She returned to the TN diagnosis and told Weiss she needed to review his scans. Moayeri also switched his medication to the seizure drug known to be most effective at treating TN, which alleviated some of his now-daily pain.

"I wish at the very beginning I'd gone online and started reading about facial pain."

When the neurosurgeon inspected the images of his 2021 MRI she was struck by what she saw, which was at variance with the radiologist's conclusion that the trigeminal nerves were "unremarkable." The superior petrosal vein, she said, was compressing Weiss's left trigeminal nerve.

Compressed nerve

"There's so much variability among medical professionals," Moayeri said of the discrepancy.

Moayeri suspected that the compressed nerve was the cause of his TN. A delicate brain operation called a microvascular decompression can relieve pressure on the nerve by lifting it away from the vein or blood vessels compressing or irritating it and protecting the nerve with a tiny Teflon pad.

Moayeri told Weiss that he was a candidate for decompression surgery, but that his atypical presentation of TN diminished the success rate - possibly to as low as 30 percent. And she enumerated the risks, among them stroke, permanent facial numbness, worsening pain and infection.

To her surprise Weiss didn't hesitate: He wanted surgery.

"Nothing else had helped," he said. "I was having pain every day and I thought I'd be in increasing pain for the rest of my life. I thought it was my only option."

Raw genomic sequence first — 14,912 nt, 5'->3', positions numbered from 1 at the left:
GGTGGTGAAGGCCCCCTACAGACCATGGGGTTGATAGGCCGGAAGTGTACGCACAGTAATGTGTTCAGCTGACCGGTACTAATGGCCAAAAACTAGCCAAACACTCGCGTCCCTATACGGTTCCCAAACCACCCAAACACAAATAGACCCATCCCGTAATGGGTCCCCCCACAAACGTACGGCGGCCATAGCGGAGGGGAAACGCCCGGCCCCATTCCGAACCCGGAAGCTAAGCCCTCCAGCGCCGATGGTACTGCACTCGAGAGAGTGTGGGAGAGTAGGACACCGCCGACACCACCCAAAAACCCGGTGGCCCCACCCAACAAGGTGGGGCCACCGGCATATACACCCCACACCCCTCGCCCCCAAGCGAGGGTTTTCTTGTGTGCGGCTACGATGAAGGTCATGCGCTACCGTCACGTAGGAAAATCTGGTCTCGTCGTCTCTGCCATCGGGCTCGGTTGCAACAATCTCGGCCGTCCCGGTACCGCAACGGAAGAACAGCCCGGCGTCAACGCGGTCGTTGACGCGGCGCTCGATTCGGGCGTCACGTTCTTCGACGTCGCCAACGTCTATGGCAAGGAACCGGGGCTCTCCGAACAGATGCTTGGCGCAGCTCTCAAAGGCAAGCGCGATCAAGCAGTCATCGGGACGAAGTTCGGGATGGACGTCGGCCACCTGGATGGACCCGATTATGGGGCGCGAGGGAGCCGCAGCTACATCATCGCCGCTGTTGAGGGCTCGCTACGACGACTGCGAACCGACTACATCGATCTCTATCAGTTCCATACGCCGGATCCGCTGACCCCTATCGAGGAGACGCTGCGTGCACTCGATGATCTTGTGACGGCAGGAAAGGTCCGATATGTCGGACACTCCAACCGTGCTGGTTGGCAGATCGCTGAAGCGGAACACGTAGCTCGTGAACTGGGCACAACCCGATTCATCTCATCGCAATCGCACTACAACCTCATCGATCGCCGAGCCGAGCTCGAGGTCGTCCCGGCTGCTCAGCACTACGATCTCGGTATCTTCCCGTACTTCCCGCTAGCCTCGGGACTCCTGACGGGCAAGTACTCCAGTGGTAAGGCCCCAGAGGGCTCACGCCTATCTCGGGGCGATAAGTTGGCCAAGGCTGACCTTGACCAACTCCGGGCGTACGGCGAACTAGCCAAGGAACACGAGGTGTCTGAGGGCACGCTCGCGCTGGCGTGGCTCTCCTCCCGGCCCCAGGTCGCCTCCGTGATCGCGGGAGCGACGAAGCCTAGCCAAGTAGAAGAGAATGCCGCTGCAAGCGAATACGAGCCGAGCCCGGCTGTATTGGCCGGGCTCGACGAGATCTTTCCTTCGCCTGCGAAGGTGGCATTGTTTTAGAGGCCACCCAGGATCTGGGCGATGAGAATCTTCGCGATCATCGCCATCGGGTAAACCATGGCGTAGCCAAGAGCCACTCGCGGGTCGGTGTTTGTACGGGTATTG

Weiss said his pain has diminished considerably

During the June 28 procedure Moayeri discovered that smaller veins draining into the petrosal vein were entwined with the nerve, tethering and scarring it, which made the painstaking surgery more difficult. Because many years had elapsed from the time of his first attack, the neurosurgeon told Weiss that although his severe pain might be reduced, the long delay meant it might not disappear entirely.

Her prediction proved to be correct. Weiss said that his pain has diminished considerably, but he now feels intermittent pressure near his ear. Doctors have told him this may be the result of nerve scarring and might be permanent.

"I'm very glad I had the surgery," he said, "but I wish at the very beginning I'd gone online and started reading about facial pain." Weiss added that he believes he reflexively trusted doctors "too much" and "didn't understand how narrow they were" in their expertise.

He said he especially regrets the years he wasted receiving expensive trigger point injections. "Had I found a doctor years ago who ordered an MRI and sent that to a neurosurgeon," Weiss said, the compressed nerve "might have been caught earlier. And I might have avoided some of the nerve damage and pain."